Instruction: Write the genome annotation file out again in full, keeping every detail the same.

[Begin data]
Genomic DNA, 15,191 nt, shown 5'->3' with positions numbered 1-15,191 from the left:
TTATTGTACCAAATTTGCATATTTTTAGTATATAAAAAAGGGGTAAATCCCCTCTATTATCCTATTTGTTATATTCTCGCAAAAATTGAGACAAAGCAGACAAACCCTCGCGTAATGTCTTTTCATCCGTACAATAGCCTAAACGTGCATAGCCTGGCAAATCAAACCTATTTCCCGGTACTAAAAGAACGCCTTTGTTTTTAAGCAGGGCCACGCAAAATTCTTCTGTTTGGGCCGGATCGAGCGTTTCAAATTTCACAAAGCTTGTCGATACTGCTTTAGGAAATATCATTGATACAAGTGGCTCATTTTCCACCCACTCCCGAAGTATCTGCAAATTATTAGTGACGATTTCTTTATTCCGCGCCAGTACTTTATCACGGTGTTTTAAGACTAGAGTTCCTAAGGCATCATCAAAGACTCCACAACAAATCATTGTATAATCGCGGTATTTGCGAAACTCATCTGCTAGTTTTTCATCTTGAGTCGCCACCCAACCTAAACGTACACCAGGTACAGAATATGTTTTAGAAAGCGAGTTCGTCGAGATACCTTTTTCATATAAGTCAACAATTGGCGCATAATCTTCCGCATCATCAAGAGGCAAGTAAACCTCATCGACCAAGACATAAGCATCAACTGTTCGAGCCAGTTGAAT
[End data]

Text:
Genomic DNA, 15,191 nt, shown 5'->3' with positions numbered 1-15,191 from the left:
TTATTGTACCAAATTTGCATATTTTTAGTATATAAAAAAGGGGTAAATCCCCTCTATTATCCTATTTGTTATATTCTCGCAAAAATTGAGACAAAGCAGACAAACCCTCGCGTAATGTCTTTTCATCCGTACAATAGCCTAAACGTGCATAGCCTGGCAAATCAAACCTATTTCCCGGTACTAAAAGAACGCCTTTGTTTTTAAGCAGGGCCACGCAAAATTCTTCTGTTTGGGCCGGATCGAGCGTTTCAAATTTCACAAAGCTTGTCGATACTGCTTTAGGAAATATCATTGATACAAGTGGCTCATTTTCCACCCACTCCCGAAGTATCTGCAAATTATTAGTGACGATTTCTTTATTCCGCGCCAGTACTTTATCACGGTGTTTTAAGACTAGAGTTCCTAAGGCATCATCAAAGACTCCACAACAAATCATTGTATAATCGCGGTATTTGCGAAACTCATCTGCTAGTTTTTCATCTTGAGTCGCCACCCAACCTAAACGTACACCAGGTACAGAATATGTTTTAGAAAGCGAGTTCGTCGAGATACCTTTTTCATATAAGTCAACAATTGGCGCATAATCTTCCGCATCATCAAGAGGCAAGTAAACCTCATCGACCAAGACATAAGCATCAACTGTTCGAGCCAGTTGAAT